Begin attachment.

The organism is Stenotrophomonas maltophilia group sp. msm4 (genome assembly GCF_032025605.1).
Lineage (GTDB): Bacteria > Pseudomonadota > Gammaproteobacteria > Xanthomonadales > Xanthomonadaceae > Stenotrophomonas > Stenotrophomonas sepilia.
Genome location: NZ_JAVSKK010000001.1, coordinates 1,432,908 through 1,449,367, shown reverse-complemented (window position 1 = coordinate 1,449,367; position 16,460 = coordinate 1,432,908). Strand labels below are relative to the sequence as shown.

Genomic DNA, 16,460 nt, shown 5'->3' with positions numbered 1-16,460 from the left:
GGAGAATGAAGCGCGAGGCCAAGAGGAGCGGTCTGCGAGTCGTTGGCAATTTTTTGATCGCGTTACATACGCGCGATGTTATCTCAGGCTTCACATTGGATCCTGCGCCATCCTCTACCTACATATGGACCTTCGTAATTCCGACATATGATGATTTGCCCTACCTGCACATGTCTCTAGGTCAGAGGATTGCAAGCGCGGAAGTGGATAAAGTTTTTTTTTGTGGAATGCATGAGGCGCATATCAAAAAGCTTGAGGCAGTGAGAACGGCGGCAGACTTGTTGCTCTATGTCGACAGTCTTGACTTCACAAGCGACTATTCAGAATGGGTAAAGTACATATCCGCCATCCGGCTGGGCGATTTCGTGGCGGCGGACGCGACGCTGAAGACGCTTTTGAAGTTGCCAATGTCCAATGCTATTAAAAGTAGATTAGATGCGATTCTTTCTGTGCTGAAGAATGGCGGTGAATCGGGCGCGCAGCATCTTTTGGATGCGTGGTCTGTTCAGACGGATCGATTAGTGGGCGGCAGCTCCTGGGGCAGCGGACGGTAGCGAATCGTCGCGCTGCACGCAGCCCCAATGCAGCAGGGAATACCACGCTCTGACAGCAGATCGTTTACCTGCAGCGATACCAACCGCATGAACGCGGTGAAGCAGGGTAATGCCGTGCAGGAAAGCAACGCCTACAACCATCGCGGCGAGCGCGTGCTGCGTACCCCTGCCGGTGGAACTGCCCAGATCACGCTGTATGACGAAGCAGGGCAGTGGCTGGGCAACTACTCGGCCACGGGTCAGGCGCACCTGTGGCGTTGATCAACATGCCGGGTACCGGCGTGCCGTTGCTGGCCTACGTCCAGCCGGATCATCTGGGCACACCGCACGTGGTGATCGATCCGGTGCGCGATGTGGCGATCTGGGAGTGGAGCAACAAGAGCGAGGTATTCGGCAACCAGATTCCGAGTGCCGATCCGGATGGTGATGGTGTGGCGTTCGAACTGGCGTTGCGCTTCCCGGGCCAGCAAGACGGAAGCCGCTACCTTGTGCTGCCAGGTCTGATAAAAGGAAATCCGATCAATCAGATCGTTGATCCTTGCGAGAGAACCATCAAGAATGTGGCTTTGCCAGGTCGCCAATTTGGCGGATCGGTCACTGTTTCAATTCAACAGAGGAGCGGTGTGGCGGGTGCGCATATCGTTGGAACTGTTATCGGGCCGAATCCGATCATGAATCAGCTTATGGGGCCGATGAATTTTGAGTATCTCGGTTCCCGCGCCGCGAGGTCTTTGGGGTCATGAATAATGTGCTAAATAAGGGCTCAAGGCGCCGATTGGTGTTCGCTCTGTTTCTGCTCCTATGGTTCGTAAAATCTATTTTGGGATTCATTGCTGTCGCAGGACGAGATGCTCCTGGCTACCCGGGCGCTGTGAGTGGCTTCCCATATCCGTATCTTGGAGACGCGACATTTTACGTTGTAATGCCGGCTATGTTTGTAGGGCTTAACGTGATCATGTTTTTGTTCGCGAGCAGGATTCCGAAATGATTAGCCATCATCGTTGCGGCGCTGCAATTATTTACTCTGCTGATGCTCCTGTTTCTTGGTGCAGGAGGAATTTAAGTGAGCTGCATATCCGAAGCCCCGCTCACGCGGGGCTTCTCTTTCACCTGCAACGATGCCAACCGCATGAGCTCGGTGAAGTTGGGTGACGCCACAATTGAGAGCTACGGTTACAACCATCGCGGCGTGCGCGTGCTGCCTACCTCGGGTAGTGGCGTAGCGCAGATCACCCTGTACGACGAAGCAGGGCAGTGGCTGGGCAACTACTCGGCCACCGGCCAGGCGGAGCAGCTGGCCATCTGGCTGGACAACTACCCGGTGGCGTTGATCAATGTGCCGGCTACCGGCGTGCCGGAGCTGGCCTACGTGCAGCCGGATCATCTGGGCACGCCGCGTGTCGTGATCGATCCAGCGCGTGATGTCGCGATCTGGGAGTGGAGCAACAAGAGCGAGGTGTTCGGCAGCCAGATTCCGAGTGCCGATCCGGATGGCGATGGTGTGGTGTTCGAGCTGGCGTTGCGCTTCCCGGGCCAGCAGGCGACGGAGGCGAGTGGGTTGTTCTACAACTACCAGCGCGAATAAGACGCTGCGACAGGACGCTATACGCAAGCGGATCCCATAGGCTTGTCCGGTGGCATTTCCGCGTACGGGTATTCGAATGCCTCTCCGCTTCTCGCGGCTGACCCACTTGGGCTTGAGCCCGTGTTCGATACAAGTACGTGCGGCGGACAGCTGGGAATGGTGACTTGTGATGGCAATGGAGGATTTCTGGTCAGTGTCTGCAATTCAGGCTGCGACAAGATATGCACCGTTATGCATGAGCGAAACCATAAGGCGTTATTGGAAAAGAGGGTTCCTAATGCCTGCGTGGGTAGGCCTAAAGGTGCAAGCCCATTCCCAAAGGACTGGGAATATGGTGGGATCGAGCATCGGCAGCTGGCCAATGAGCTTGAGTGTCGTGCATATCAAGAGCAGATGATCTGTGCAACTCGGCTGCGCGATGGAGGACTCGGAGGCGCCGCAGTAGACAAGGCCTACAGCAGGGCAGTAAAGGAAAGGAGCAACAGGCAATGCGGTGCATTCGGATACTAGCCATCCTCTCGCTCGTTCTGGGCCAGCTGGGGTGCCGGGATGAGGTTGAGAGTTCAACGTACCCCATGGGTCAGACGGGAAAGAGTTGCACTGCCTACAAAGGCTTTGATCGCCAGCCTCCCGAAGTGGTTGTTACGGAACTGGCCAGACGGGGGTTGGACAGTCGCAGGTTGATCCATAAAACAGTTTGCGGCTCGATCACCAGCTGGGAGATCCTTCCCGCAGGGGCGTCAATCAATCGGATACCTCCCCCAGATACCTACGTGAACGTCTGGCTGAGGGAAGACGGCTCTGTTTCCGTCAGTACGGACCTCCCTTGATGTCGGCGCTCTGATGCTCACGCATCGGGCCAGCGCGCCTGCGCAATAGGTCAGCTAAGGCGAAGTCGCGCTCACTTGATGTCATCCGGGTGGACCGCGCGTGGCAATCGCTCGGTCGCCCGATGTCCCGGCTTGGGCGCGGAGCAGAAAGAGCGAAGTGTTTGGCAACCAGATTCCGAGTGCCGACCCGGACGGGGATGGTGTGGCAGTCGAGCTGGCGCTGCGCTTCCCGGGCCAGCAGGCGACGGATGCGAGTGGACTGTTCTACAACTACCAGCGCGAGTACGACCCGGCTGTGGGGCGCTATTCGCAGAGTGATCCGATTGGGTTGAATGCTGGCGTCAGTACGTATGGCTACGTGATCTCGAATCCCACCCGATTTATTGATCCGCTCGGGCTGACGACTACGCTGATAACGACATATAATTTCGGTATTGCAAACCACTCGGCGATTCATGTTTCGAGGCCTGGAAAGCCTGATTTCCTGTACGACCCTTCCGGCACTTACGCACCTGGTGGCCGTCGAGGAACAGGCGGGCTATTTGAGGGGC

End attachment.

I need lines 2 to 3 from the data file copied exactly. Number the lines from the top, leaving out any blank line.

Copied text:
Lineage (GTDB): Bacteria > Pseudomonadota > Gammaproteobacteria > Xanthomonadales > Xanthomonadaceae > Stenotrophomonas > Stenotrophomonas sepilia.
Genome location: NZ_JAVSKK010000001.1, coordinates 1,432,908 through 1,449,367, shown reverse-complemented (window position 1 = coordinate 1,449,367; position 16,460 = coordinate 1,432,908). Strand labels below are relative to the sequence as shown.